If I may, I’d like to share a story with you all. It’s a simple one, and I’ll keep it brief for you, but it brought some interesting questions to mind, so I hope it’ll do the same for you.

I recently gave into curiosity and purchased a PlayStation TV. Questionable investments aside, as with any gamer with a new toy, I immediately dug into the depths of the supported software to see if I could unearth any gems. Lo and behold, a little title managed to capture my eye: Madoka Magica Battle Pentagram. Now, to those of you who don’t know me, there is very little out there that captures my interest quite like Madoka Magica (and those who do know me will perhaps accurately see this as a shameless excuse to talk about Madoka Magica, but I digress.) I quickly made the decision to pick the game up, despite knowing absolutely nothing about its gameplay or mechanics.

What could possibly go wrong?

Now, as a writer, I’ve found myself taking notes as I play games, regardless of my interest in reviewing them. This often leads to pages of (sometimes incomprehensible) notation, with certain titles quickly and easily filling my notebook. When I sat down with Battle Pentagram though, something different happened. After roughly five hours of play, a single hastily scrawled note adorned my page: “This game isn’t very good.” You’ve probably noticed by now that I have a habit of stretching simple concepts to their absolute limit, so such a vague, bare description is a bit of an anomaly to me.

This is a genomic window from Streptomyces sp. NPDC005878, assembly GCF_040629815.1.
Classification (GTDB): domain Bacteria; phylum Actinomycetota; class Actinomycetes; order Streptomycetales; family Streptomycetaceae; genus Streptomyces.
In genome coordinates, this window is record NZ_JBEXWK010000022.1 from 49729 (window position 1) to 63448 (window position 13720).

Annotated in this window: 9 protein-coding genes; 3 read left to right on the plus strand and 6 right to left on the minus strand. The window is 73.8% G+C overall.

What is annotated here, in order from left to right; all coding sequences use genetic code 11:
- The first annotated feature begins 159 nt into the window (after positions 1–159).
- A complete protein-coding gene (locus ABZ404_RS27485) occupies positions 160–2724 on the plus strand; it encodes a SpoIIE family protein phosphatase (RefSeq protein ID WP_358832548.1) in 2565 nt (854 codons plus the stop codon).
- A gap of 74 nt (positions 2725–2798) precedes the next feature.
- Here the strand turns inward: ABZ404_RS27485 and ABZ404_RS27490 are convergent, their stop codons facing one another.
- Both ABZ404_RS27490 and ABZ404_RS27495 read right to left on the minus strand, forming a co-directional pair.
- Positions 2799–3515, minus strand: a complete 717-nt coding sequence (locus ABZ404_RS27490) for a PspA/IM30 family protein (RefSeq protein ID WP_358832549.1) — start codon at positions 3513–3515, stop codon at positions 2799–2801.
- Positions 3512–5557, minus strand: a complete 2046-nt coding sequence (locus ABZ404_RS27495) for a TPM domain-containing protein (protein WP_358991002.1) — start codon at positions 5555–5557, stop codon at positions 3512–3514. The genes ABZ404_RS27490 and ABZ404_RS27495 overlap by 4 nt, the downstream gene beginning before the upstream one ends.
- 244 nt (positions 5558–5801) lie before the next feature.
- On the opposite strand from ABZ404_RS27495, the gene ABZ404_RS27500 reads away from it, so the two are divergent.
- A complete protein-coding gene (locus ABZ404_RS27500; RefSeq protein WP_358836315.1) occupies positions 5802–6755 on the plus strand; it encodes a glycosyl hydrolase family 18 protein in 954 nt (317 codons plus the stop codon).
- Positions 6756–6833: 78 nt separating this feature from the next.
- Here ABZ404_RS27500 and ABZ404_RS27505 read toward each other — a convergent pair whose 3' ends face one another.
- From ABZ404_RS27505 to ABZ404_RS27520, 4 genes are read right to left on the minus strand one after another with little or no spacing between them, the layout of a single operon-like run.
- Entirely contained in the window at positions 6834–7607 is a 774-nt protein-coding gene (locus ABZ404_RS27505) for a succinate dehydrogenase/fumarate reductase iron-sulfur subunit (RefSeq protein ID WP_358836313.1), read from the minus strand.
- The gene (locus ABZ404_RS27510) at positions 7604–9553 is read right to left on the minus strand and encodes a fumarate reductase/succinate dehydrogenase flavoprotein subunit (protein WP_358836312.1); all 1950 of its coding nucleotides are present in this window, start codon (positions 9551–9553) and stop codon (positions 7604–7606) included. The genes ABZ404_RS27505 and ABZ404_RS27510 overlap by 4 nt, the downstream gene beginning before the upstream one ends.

I continued to play, and I continued to note my experience. Ten hours passed, and a second statement echoed the first. It wasn’t until 50 hours had passed, with a grand total of three lines of notes to accompany it, that I realized something was amiss. I had racked up 50 hours of game time, without conjuring up a single positive reflection of my experience. It’s not an unusual concept to regret sinking such a significant amount of time into a game, but when reality dawns upon you so soon into the experience, what drives you to continue on? Perhaps I am just a shameless (or mindless) fan, but I don’t think that quite constitutes reason enough to endure such a prolonged endeavor.

So therein lies the question, and the purpose of this story: why do we do what we do? To pre-empt your questions, I am aware that a vague question begets a vague answer, but that just leaves more room for interpretation. After all, my job isn’t to tell you what’s right or wrong, but to provide personal insight, and in an ideal circumstance, promote independent thought and reflection.

Let’s break this down then: how do you approach an unknown game? I’d wager that most people would begin with research, to help paint the most vivid image possible of the subject at hand. More often than not, this involves critical opinions, such as the work of my fellow Gamer Professionals staff, or myself. While this process may seemingly provide all of the necessary information, there is something that the mental ramblings of others can never provide: an insight to your personal experience.

Now, it’s worth noting that there is no feasible way for anyone to know how everyone could possibly experience any given subject. Such are the limitations of human consciousness unfortunately, but it’s something we’ve learned to work around. However, the impact those individual, subjective experiences can have on the overall enjoyment of a game is beyond enormous. It may seem grandiose, but how you as an individual perceive any and all information presented to you will vary wildly based on previous experiences. It’s such a simple concept, but it’s one I often see forgotten.